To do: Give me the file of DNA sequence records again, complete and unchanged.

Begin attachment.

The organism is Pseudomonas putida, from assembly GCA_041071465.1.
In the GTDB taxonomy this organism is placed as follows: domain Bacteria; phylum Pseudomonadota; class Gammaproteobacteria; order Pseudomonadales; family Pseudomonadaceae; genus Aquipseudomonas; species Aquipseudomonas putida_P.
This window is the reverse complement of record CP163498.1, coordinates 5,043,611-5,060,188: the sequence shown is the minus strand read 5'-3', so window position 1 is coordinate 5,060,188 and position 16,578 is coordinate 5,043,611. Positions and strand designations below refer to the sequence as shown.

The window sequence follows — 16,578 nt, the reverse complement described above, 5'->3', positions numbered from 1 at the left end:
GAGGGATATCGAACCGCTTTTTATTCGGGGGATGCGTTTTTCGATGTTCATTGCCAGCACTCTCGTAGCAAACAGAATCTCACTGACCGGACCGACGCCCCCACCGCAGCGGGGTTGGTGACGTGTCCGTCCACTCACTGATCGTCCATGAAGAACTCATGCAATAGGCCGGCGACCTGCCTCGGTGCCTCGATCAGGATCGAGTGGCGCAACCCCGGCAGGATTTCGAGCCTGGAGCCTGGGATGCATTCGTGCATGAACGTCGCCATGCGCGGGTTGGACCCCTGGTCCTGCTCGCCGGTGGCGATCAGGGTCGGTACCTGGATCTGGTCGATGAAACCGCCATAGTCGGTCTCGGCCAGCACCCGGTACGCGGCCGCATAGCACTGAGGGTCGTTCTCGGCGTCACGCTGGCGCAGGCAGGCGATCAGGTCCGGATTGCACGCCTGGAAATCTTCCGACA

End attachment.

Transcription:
The organism is Pseudomonas putida, from assembly GCA_041071465.1.
In the GTDB taxonomy this organism is placed as follows: domain Bacteria; phylum Pseudomonadota; class Gammaproteobacteria; order Pseudomonadales; family Pseudomonadaceae; genus Aquipseudomonas; species Aquipseudomonas putida_P.
This window is the reverse complement of record CP163498.1, coordinates 5,043,611-5,060,188: the sequence shown is the minus strand read 5'-3', so window position 1 is coordinate 5,060,188 and position 16,578 is coordinate 5,043,611. Positions and strand designations below refer to the sequence as shown.

The window sequence follows — 16,578 nt, the reverse complement described above, 5'->3', positions numbered from 1 at the left end:
GAGGGATATCGAACCGCTTTTTATTCGGGGGATGCGTTTTTCGATGTTCATTGCCAGCACTCTCGTAGCAAACAGAATCTCACTGACCGGACCGACGCCCCCACCGCAGCGGGGTTGGTGACGTGTCCGTCCACTCACTGATCGTCCATGAAGAACTCATGCAATAGGCCGGCGACCTGCCTCGGTGCCTCGATCAGGATCGAGTGGCGCAACCCCGGCAGGATTTCGAGCCTGGAGCCTGGGATGCATTCGTGCATGAACGTCGCCATGCGCGGGTTGGACCCCTGGTCCTGCTCGCCGGTGGCGATCAGGGTCGGTACCTGGATCTGGTCGATGAAACCGCCATAGTCGGTCTCGGCCAGCACCCGGTACGCGGCCGCATAGCACTGAGGGTCGTTCTCGGCGTCACGCTGGCGCAGGCAGGCGATCAGGTCCGGATTGCACGCCTGGAAATCTTCCGACA